Strike a Chord

The Daily Prompt asks: Do you play an instrument? Is there a musical instrument whose sound you find particularly pleasing? Tell us a story about your experience or relationship with an instrument of your choice.

At the age of nine I was forced, along with most of my friends, to take piano lessons. My mother had never been given the opportunity when she was a child, and felt she had missed out. Felt it was important to learn to read music and play an instrument. I was reminded on more than one occasion how fortunate I was to be able to take lessons, unlike herself. I certainly didn’t think so.

The teacher would come to my house once a week for a 1/2 hour lesson. He taught me how to read music, well how to read the notes at least, but I never really did understand 1/2 notes, 8th notes, when to hold, and for how long. Theory was a complete waste of time, reminding me of math, which my brain just cannot comprehend. Then there was the problem with all that classical music. This was the 1960’s, I wanted to be playing The Beatles, Bob Dylan, not Clementi’s Sonatina in C Major and Moon River. Finally my teacher gave in. He agreed to teach me using “pop” music.  I continued with lessons for 2 years, at which point I had really had enough, wasn’t practicing, and was wasting his time, my time, and my parent’s money. I had learned how to read music, and had developed the ability to sight read quite well. When presented with a new piece of music I could usually sit down and play it right away. My teacher was a bit disappointed, as he felt I had a natural “talent” for playing and could have gone much further if only I would “apply” myself. But I was done.

When I was 13 a friend taught me how to play the guitar, and that was “my” instrument. I played and sang and just loved it. I played for friends, I played in local coffee houses, I played in a local bar one night a week, even though I was underage (16). The guitar was a great outlet for all my teenage angst, I could lose myself for hours playing and singing.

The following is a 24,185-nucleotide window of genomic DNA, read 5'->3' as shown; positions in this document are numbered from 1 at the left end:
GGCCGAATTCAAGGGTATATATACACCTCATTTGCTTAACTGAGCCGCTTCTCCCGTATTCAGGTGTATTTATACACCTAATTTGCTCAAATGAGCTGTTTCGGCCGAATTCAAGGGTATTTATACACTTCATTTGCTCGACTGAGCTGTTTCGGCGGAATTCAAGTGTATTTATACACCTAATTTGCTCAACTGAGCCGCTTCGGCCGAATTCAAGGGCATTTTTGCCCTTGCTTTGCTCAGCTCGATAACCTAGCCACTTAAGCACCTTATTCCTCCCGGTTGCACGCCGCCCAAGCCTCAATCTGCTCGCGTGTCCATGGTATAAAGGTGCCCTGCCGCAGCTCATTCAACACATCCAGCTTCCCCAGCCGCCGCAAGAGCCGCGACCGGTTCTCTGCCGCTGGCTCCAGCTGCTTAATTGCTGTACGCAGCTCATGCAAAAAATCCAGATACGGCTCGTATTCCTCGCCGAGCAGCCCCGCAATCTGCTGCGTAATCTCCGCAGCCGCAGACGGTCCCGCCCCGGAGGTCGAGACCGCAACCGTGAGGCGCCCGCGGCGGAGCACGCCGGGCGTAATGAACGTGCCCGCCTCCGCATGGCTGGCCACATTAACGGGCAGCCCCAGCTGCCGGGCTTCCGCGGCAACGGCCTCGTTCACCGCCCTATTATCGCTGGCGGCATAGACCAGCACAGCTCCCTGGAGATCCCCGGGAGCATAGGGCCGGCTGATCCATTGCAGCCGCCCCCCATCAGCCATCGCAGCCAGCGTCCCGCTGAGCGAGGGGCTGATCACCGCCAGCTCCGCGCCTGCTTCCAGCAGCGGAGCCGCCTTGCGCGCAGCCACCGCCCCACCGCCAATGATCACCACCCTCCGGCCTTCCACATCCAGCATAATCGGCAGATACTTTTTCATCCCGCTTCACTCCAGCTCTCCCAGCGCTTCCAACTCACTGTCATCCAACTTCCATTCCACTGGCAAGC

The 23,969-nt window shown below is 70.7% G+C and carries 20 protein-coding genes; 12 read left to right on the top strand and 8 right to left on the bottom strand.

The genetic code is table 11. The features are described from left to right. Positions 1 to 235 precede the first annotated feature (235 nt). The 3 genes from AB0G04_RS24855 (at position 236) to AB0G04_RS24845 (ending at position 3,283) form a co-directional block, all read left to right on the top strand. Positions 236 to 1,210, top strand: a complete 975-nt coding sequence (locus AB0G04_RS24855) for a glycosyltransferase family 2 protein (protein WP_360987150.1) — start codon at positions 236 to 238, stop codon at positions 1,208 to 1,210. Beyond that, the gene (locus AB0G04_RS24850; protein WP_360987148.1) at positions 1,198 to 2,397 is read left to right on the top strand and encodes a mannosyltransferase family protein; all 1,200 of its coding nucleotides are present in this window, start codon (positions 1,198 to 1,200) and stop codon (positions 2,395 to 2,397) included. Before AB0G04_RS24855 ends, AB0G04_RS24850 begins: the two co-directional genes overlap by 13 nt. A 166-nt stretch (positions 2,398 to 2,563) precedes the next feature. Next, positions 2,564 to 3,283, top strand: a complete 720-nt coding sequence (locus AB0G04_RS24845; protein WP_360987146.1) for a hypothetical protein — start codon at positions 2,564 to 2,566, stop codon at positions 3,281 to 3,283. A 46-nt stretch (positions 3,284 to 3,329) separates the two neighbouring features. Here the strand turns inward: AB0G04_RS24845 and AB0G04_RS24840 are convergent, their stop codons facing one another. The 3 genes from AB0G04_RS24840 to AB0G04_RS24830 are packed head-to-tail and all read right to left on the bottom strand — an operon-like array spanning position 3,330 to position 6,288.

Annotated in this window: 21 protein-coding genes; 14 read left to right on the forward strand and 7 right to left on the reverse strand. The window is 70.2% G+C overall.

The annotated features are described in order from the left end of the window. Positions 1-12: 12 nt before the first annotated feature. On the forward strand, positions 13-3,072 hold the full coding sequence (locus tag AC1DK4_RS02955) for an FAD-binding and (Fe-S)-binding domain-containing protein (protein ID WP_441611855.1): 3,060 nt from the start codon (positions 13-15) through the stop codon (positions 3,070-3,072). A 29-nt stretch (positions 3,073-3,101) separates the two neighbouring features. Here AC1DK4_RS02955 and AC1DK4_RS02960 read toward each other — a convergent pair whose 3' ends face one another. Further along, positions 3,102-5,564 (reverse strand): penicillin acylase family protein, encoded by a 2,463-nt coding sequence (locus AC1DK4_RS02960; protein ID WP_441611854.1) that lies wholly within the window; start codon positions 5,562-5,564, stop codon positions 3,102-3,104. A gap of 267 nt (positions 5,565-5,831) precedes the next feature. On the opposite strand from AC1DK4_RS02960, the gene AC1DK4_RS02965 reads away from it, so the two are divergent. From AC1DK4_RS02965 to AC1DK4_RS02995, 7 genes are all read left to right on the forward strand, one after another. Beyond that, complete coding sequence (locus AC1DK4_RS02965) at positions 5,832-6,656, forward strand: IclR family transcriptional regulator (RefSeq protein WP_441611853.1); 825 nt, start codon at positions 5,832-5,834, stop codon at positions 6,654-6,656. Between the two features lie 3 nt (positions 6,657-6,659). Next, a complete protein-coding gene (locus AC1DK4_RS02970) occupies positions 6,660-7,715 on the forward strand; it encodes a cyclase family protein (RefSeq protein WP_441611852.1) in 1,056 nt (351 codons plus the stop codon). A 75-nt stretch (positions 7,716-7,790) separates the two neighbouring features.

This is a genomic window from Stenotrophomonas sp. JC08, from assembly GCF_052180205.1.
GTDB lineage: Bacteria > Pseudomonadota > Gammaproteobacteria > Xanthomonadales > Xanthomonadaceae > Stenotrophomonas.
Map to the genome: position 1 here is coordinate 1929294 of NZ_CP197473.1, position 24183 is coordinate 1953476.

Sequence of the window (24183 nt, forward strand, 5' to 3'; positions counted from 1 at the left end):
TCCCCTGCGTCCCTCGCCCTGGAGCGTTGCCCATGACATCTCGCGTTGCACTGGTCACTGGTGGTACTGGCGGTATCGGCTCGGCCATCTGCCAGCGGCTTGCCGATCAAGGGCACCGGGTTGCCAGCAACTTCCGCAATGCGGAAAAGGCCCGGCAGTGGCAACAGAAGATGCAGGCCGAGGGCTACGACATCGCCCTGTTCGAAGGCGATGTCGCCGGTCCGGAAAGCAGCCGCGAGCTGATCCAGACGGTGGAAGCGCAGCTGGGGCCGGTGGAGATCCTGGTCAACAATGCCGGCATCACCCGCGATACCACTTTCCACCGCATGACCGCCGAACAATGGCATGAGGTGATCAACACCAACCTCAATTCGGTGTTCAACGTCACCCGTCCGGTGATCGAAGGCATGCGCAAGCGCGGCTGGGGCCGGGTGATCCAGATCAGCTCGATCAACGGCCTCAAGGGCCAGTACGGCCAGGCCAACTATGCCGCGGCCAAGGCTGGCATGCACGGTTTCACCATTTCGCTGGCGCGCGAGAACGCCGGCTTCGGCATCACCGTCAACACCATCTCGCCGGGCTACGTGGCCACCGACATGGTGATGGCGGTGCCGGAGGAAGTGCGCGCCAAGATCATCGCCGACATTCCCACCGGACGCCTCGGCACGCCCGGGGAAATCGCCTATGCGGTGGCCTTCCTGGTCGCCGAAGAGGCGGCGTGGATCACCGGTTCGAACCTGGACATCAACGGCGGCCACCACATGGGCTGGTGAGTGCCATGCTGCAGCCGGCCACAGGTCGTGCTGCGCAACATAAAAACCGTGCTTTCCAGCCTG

Fast forward from the 1960’s and 70’s to 2009, when my husband decided to take piano lessons. He learned to read music as an adult in his 40’s, and now in his 60’s takes an hour lesson every week. We have a baby grand piano in our living room. Reading music is like learning to ride a bicycle, you never forget. So even though I had not played for 20 years, I have started playing once again. I have grown to love classical music, and play everyday for at least a half an hour. I often think of my piano teacher, now no longer with us, but looking down on me and laughing and telling me he knew it all along. He knew that someday I would use the gift he gave me by teaching me how to read music, how to “feel” the music, even if I don’t know the first thing about theory and my fingering is all wrong. I can look at a piece and play it, and smile and let myself get lost in it. I silently thank him every time I sit down to play.

What I’m working on now….

 

Age 20, playing for friends….

11 thoughts on “Strike a Chord

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